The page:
My all-time favorite rail photo

Posted by Fred Frailey
on Monday, November 2, 2009

The world is at war. Our nation has just emerged from the Great Depression and is fighting for its survival as a free people. Yet, life still goes on. Santa Fe’s twice-weekly, all-Pullman Super Chief, headed from Chicago to Los Angeles, is stopped for servicing at Albuquerque, N.M. Water and diesel fuel from tank cars are being pumped into the bowels of the twin locomotives. Passengers step out for a break; some walk up to the head end. Everyone wears a hat. The engineer approaches to take this train on its next lap, to Gallup, N.M.

Jack Delano (1914-1997) came to the U.S. with his parents and brother from Kiev, Ukraine, in 1923. An accomplished musician (viola) and classical composer, he developed an interest in photography that led to a job at the Farm Security Administration. One project he undertook was to document the lives of railroaders, and in March of 1943 he traveled the length of the Santa Fe Railway, by freight train. At Belen, N.M., Delano took a break, went to nearby Albuquerque and captured on 4x5-inch Kodachrome this timeless image of an instant in the life of a streamlined train. That’s Delano in the bottom photo.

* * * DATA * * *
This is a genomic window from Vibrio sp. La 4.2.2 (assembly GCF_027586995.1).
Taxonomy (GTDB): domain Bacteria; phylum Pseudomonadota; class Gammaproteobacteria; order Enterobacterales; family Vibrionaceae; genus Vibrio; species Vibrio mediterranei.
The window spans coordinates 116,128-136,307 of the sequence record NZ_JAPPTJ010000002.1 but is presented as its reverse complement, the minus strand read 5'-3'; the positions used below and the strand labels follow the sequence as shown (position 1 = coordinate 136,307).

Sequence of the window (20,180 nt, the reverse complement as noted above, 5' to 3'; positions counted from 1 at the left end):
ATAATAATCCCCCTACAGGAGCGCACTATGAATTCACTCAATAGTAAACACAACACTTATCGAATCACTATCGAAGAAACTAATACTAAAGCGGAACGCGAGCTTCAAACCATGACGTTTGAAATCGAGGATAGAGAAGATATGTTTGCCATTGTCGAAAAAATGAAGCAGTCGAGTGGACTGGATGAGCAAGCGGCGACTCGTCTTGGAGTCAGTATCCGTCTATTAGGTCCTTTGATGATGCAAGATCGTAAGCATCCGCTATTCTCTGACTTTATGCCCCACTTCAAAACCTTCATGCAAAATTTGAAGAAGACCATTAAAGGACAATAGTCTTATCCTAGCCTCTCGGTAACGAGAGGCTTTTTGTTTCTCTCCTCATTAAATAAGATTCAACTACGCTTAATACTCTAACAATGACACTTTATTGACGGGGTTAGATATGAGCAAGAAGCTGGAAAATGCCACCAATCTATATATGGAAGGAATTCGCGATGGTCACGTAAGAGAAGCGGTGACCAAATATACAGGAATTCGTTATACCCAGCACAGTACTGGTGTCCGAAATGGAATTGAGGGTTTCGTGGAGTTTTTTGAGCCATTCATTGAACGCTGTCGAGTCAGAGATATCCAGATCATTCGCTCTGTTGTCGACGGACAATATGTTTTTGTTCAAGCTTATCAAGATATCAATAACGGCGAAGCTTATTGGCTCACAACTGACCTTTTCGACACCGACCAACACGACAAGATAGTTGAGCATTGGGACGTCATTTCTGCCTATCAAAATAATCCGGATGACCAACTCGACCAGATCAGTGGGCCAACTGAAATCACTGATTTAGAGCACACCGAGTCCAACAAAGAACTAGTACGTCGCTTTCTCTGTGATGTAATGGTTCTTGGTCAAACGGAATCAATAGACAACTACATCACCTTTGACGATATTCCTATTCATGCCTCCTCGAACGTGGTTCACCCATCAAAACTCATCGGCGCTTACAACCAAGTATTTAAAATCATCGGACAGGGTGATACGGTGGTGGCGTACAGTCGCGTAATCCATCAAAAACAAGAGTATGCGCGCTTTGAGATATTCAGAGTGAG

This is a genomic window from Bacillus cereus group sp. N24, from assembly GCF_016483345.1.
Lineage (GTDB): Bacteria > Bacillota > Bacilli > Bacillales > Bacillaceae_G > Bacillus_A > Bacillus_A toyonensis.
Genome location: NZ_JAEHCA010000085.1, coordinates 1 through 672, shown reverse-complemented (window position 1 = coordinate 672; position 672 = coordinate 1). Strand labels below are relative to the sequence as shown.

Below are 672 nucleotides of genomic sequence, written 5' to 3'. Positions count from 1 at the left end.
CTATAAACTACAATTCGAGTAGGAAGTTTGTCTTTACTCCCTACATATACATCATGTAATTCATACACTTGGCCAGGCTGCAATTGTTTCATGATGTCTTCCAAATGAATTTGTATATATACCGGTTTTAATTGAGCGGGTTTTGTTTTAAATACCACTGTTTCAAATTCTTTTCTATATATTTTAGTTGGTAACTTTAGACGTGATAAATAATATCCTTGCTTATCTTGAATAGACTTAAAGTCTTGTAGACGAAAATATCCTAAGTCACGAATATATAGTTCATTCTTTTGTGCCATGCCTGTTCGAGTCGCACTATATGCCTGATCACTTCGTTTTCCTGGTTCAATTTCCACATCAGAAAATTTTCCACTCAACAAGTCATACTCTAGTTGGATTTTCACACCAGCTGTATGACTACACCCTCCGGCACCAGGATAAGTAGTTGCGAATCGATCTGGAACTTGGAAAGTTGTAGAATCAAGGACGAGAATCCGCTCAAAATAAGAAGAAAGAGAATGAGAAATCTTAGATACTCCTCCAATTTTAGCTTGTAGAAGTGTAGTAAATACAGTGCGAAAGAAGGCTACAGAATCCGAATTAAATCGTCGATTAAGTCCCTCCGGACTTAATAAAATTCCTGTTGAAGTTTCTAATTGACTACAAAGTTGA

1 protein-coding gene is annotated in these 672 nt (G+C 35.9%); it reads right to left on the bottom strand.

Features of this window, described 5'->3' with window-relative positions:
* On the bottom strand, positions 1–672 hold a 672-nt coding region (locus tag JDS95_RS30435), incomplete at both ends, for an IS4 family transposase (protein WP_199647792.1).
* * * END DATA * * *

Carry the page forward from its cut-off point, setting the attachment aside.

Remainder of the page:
I see this photograph (at right) every day. It’s the image that fills my monitor when I boot up my computer. I never grow tired of looking at it.

You can download this image from the Library of Congress at  or at http://commons.wikimedia.org.

 

 

 

 

 

 

 

 

 

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